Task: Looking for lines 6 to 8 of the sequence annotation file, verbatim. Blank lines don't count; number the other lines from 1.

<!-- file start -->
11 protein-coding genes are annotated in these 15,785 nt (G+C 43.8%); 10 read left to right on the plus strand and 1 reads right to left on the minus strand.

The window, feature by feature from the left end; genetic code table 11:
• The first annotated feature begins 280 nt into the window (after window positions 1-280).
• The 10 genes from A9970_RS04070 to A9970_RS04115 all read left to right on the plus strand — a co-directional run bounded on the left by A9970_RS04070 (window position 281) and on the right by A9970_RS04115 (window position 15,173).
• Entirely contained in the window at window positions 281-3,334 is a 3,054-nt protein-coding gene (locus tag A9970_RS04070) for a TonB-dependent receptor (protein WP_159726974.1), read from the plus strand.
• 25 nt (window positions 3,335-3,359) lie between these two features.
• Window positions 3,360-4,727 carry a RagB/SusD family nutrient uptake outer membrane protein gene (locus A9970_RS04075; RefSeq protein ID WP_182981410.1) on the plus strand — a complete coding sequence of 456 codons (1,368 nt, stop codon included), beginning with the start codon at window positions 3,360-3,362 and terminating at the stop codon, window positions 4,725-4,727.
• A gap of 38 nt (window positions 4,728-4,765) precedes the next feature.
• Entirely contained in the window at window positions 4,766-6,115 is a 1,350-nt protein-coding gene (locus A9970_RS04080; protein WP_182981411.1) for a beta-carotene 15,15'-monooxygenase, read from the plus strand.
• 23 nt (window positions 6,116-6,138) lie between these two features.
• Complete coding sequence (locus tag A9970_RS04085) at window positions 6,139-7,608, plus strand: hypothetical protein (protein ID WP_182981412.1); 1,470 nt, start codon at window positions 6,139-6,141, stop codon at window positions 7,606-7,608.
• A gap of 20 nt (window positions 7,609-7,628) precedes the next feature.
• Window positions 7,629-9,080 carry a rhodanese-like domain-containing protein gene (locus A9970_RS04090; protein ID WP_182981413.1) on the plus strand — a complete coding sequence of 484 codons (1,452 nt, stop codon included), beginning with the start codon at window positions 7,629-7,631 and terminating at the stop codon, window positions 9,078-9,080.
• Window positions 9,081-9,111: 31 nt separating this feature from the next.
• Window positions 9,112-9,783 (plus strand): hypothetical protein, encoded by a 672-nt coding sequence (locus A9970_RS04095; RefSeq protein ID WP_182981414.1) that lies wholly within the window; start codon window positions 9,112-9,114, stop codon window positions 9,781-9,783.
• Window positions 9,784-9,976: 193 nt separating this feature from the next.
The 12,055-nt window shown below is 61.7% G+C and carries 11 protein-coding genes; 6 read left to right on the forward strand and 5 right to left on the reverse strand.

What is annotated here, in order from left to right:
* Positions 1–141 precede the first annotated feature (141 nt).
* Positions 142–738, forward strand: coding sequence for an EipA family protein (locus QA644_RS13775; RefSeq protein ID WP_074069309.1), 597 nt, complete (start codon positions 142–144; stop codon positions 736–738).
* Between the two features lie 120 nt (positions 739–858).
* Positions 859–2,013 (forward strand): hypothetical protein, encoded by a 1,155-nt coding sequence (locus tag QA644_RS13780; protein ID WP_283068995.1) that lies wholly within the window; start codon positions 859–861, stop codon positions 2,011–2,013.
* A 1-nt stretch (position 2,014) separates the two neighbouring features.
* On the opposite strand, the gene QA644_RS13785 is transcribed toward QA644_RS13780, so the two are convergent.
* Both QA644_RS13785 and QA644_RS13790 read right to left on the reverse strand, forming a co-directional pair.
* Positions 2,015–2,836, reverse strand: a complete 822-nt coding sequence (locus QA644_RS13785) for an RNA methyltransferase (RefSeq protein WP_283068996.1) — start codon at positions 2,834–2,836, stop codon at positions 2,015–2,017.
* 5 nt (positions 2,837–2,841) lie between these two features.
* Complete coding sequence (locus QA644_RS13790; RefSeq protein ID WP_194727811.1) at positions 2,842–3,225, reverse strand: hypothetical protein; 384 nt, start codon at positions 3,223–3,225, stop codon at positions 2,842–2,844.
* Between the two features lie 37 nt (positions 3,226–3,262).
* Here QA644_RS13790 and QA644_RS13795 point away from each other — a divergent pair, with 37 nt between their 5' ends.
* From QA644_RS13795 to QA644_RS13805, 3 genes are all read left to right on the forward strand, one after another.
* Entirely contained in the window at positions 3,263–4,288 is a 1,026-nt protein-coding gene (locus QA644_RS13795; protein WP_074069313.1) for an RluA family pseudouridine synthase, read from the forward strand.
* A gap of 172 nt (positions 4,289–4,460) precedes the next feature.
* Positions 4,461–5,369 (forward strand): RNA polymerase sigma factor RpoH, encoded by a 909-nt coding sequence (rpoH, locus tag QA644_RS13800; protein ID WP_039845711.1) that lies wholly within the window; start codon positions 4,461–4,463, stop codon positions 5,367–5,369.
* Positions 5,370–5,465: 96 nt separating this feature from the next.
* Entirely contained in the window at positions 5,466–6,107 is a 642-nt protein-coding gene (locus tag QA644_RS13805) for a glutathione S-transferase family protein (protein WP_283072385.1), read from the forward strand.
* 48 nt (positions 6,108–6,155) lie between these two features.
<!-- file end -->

• 25 nt (window positions 3,335-3,359) lie between these two features.
• Window positions 3,360-4,727 carry a RagB/SusD family nutrient uptake outer membrane protein gene (locus A9970_RS04075; RefSeq protein ID WP_182981410.1) on the plus strand — a complete coding sequence of 456 codons (1,368 nt, stop codon included), beginning with the start codon at window positions 3,360-3,362 and terminating at the stop codon, window positions 4,725-4,727.
• A gap of 38 nt (window positions 4,728-4,765) precedes the next feature.